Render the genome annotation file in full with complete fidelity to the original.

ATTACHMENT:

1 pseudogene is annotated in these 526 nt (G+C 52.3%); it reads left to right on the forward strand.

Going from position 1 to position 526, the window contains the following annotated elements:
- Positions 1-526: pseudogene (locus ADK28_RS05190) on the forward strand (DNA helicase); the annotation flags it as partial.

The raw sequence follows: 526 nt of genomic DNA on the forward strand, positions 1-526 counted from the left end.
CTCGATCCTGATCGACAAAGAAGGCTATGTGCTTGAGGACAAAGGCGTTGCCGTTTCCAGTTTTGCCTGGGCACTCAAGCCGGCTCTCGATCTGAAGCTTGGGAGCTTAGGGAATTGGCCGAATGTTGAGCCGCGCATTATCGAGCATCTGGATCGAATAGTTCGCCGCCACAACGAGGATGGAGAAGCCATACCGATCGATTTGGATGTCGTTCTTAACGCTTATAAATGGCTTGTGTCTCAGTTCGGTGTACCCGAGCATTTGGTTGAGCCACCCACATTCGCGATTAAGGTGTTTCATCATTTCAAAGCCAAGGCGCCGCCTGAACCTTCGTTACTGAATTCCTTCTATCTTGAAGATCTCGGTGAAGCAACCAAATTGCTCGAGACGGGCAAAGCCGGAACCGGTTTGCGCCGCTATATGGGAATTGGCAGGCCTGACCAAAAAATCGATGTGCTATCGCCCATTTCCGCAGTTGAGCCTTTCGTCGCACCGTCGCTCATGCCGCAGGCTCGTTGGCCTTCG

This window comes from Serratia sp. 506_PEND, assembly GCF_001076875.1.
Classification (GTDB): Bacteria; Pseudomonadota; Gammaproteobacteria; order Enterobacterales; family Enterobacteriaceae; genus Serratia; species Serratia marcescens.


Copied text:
1 pseudogene is annotated in these 526 nt (G+C 52.3%); it reads left to right on the forward strand.

Going from position 1 to position 526, the window contains the following annotated elements:
- Positions 1-526: pseudogene (locus ADK28_RS05190) on the forward strand (DNA helicase); the annotation flags it as partial.

The raw sequence follows: 526 nt of genomic DNA on the forward strand, positions 1-526 counted from the left end.
CTCGATCCTGATCGACAAAGAAGGCTATGTGCTTGAGGACAAAGGCGTTGCCGTTTCCAGTTTTGCCTGGGCACTCAAGCCGGCTCTCGATCTGAAGCTTGGGAGCTTAGGGAATTGGCCGAATGTTGAGCCGCGCATTATCGAGCATCTGGATCGAATAGTTCGCCGCCACAACGAGGATGGAGAAGCCATACCGATCGATTTGGATGTCGTTCTTAACGCTTATAAATGGCTTGTGTCTCAGTTCGGTGTACCCGAGCATTTGGTTGAGCCACCCACATTCGCGATTAAGGTGTTTCATCATTTCAAAGCCAAGGCGCCGCCTGAACCTTCGTTACTGAATTCCTTCTATCTTGAAGATCTCGGTGAAGCAACCAAATTGCTCGAGACGGGCAAAGCCGGAACCGGTTTGCGCCGCTATATGGGAATTGGCAGGCCTGACCAAAAAATCGATGTGCTATCGCCCATTTCCGCAGTTGAGCCTTTCGTCGCACCGTCGCTCATGCCGCAGGCTCGTTGGCCTTCG

This window comes from Serratia sp. 506_PEND, assembly GCF_001076875.1.
Classification (GTDB): Bacteria; Pseudomonadota; Gammaproteobacteria; order Enterobacterales; family Enterobacteriaceae; genus Serratia; species Serratia marcescens.